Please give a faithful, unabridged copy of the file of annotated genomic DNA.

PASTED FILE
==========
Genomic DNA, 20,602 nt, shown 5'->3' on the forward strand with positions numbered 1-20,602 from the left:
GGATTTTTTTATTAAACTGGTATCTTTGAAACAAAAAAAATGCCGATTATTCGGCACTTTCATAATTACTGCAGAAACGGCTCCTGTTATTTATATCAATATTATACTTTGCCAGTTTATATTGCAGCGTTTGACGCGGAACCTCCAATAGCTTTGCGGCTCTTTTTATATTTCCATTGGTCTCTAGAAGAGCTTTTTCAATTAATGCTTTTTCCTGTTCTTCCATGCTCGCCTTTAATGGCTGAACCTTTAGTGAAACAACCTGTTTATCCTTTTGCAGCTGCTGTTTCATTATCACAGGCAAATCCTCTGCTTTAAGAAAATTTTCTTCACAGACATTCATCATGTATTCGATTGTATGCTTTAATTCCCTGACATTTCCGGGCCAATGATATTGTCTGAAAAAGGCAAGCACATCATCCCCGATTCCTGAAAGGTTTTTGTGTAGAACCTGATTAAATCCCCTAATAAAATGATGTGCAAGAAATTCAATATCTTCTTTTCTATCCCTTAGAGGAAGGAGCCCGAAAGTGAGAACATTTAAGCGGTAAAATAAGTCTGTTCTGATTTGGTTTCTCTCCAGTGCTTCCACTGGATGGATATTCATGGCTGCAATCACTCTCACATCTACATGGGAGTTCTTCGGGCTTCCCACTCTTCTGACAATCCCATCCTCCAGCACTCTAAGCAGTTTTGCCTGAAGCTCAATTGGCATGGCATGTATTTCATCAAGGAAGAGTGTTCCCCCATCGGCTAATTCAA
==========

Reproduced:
Genomic DNA, 20,602 nt, shown 5'->3' on the forward strand with positions numbered 1-20,602 from the left:
GGATTTTTTTATTAAACTGGTATCTTTGAAACAAAAAAAATGCCGATTATTCGGCACTTTCATAATTACTGCAGAAACGGCTCCTGTTATTTATATCAATATTATACTTTGCCAGTTTATATTGCAGCGTTTGACGCGGAACCTCCAATAGCTTTGCGGCTCTTTTTATATTTCCATTGGTCTCTAGAAGAGCTTTTTCAATTAATGCTTTTTCCTGTTCTTCCATGCTCGCCTTTAATGGCTGAACCTTTAGTGAAACAACCTGTTTATCCTTTTGCAGCTGCTGTTTCATTATCACAGGCAAATCCTCTGCTTTAAGAAAATTTTCTTCACAGACATTCATCATGTATTCGATTGTATGCTTTAATTCCCTGACATTTCCGGGCCAATGATATTGTCTGAAAAAGGCAAGCACATCATCCCCGATTCCTGAAAGGTTTTTGTGTAGAACCTGATTAAATCCCCTAATAAAATGATGTGCAAGAAATTCAATATCTTCTTTTCTATCCCTTAGAGGAAGGAGCCCGAAAGTGAGAACATTTAAGCGGTAAAATAAGTCTGTTCTGATTTGGTTTCTCTCCAGTGCTTCCACTGGATGGATATTCATGGCTGCAATCACTCTCACATCTACATGGGAGTTCTTCGGGCTTCCCACTCTTCTGACAATCCCATCCTCCAGCACTCTAAGCAGTTTTGCCTGAAGCTCAATTGGCATGGCATGTATTTCATCAAGGAAGAGTGTTCCCCCATCGGCTAATTCAA